Alpha and Omega
3-D ‘Alpha and Omega’ is best when daring to be different
Three-dimensional animated features are made for images like cartoon wolves gleefully hurtling down fur-raising mountain slopes using rotted-out tree trunks as nature’s toboggans. It’s a bit that “Alpha and Omega’’ opens with, then comes back to on an exponentially bigger scale. But when crowd-pleasers this automatic still feel flat, you know what kind of ride you’re in for with the movie as a whole.
Produced by indie studio Lionsgate and India-based Crest Animation, “Alpha and Omega’’ is sweet, if not fresh. Apple pitchman Justin Long (“Going the Distance’’) voices Humphrey, a middle-of-the-pack wolf who spends his days and moonlit nights goofing around in Canada’s Jasper National Park with buddies similarly destined for mediocrity. Hayden Panettiere (“Heroes’’) is Kate, the she-wolf who’ll never be more than a friend to Humphrey because of her leader-of-the-pack responsibilities. Alphas and omegas, we’re told, just don’t mix. The pair’s repartee is meant to reinforce this, but it’s hardly Bogie and Hepburn, never mind the allusive character names.
Another obstacle to love springs up when Kate’s father (Danny Glover) and rival pack leader, Tony (Dennis Hopper, in one of his final roles), agree that Kate needs to marry Tony’s himbo son, Garth (Chris Carmack). If she doesn’t, a turf war is imminent. But before the betrothed alphas can howl together — the movie’s semi-clever musical euphemism for mating — park rangers plug Kate and jealous Humphrey with tranquilizer darts, and ship them off to Idaho. Cue “Homeward Bound’’ riff, as the wolves make their way back to Jasper with help from a golf-playing French-Canadian goose (loose-accented Larry Miller) and his duck sidekick (Eric Price).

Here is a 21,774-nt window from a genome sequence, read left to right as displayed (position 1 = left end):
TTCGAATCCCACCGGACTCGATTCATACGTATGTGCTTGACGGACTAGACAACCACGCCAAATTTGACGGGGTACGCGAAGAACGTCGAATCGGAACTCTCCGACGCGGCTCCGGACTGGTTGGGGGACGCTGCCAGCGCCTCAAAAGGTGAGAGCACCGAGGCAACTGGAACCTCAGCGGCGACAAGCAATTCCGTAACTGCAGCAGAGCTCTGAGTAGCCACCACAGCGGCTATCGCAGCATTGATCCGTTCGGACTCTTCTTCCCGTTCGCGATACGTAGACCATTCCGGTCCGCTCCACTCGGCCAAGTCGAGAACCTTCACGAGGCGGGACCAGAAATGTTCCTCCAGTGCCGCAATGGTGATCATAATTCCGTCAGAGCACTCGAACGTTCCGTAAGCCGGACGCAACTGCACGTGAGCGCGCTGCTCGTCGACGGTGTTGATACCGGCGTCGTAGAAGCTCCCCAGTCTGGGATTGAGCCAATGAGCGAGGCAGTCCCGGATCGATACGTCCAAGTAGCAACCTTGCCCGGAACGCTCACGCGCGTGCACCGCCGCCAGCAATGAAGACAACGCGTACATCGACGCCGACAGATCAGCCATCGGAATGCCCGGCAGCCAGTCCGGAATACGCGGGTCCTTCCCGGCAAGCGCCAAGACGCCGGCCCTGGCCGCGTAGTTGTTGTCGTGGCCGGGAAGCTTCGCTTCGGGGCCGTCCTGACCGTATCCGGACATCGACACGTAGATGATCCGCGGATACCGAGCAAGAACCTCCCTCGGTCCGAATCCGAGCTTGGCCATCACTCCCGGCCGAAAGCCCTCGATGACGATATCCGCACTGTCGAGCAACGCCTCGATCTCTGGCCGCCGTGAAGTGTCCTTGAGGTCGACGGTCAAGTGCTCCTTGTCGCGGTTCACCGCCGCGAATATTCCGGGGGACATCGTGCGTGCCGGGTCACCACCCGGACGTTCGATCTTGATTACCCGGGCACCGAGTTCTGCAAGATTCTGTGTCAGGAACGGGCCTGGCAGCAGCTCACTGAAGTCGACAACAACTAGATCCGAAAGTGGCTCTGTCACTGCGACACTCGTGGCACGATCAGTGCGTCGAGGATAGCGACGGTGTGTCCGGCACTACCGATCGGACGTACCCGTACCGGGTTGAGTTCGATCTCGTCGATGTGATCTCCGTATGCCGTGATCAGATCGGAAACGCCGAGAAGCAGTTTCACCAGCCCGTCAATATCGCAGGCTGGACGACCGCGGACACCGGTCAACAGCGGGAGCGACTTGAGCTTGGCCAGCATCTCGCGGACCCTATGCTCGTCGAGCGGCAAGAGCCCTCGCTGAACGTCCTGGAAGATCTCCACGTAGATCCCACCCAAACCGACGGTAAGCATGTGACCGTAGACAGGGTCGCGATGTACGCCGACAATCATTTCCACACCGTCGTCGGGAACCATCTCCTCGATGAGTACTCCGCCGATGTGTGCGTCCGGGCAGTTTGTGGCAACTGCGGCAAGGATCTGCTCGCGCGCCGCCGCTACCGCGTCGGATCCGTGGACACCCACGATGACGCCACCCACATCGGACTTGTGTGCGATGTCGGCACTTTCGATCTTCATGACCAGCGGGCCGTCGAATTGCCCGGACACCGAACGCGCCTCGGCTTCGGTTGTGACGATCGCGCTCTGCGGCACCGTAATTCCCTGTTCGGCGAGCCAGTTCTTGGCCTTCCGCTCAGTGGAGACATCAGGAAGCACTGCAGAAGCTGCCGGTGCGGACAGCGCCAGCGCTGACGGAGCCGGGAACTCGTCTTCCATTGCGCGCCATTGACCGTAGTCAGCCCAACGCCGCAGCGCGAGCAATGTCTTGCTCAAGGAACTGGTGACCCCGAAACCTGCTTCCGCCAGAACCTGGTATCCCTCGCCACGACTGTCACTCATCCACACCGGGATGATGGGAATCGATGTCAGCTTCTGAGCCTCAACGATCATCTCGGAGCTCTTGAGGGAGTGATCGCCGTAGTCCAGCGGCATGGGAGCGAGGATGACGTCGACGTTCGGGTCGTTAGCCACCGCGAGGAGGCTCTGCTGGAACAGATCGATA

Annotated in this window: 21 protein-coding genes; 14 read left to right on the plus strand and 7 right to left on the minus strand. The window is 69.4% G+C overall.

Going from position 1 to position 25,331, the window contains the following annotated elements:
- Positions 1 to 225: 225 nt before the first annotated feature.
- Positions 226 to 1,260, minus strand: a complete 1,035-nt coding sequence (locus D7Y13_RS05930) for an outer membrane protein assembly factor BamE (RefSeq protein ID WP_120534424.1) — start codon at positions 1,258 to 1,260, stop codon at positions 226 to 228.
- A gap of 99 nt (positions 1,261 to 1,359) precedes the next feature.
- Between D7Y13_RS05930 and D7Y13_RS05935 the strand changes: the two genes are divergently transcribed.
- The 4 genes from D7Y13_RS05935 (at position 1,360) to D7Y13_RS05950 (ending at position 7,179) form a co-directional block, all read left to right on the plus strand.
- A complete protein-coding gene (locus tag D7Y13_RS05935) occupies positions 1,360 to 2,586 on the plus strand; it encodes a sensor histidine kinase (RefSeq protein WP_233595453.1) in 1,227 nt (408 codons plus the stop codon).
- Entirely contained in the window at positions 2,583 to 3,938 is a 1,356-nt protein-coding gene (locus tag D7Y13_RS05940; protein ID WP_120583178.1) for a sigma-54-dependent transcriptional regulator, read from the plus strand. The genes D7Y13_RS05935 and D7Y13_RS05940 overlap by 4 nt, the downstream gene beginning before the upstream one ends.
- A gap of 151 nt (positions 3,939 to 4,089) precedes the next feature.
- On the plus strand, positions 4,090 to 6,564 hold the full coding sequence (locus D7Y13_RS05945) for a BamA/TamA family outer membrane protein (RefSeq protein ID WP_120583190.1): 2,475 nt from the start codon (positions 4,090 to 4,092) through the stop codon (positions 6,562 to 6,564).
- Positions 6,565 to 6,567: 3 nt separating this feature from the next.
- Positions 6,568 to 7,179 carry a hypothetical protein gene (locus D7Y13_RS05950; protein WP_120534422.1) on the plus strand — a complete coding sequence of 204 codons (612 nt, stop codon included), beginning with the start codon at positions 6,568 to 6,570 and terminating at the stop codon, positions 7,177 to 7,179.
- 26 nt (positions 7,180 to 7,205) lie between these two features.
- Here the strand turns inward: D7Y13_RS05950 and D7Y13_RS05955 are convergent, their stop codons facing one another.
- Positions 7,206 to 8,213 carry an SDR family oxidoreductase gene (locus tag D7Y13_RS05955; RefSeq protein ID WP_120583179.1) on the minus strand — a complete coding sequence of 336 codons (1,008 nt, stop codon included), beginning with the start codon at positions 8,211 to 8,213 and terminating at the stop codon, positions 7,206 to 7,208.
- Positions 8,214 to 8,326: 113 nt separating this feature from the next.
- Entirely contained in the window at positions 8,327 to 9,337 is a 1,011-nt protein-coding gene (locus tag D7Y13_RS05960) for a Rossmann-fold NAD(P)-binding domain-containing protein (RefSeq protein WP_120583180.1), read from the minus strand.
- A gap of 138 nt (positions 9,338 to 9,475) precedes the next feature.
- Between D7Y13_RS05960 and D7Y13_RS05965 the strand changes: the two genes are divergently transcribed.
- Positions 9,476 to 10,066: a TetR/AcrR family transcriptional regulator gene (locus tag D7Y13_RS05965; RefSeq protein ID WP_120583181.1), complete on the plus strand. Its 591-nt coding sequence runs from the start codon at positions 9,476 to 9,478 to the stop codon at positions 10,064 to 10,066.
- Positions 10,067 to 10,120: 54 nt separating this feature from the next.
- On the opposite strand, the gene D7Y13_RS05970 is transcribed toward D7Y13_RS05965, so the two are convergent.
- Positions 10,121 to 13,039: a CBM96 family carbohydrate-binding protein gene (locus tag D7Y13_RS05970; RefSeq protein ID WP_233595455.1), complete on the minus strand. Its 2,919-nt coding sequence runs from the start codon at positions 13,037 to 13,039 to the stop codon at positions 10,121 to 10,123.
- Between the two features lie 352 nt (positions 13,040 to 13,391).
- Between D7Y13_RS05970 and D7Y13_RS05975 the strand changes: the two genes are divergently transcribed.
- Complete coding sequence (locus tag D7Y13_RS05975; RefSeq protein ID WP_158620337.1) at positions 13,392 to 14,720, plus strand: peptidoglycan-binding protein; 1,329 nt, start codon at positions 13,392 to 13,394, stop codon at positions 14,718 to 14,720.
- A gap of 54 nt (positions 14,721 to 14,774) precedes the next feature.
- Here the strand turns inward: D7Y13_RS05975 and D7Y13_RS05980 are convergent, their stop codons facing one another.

Unfortunately, none of these conflicts or predicaments is particularly compelling, and the unevenness of the visuals doesn’t help. At one moment, we’re treated to a striking shot of a Canadian Express train crossing a gargantuan gorge trestle. At another, we watch Kate do a “Dream Weaver’’-y slo-mo hair flip — only her hair doesn’t really flip. Not that it’s an original bit either way.
Quirky throwaways are ultimately what make the biggest impression here. The fleeting sight of tranqued-up Humphrey drooling in 3-D is as entertaining as the showiest frenetic stuff. And Vicki Lewis delivers some hilariously edgy quick hits as Kate’s rage-repressing mom. When a boy gets pawsy, she advises her daughter, “take those beautiful teeth of yours, go for the throat, and don’t let go till the body stops shaking.’’ It’s a smart case of the filmmakers daring to be different, rather than daring to challenge Pixar and
Tom Russo can be reached at firstname.lastname@example.org.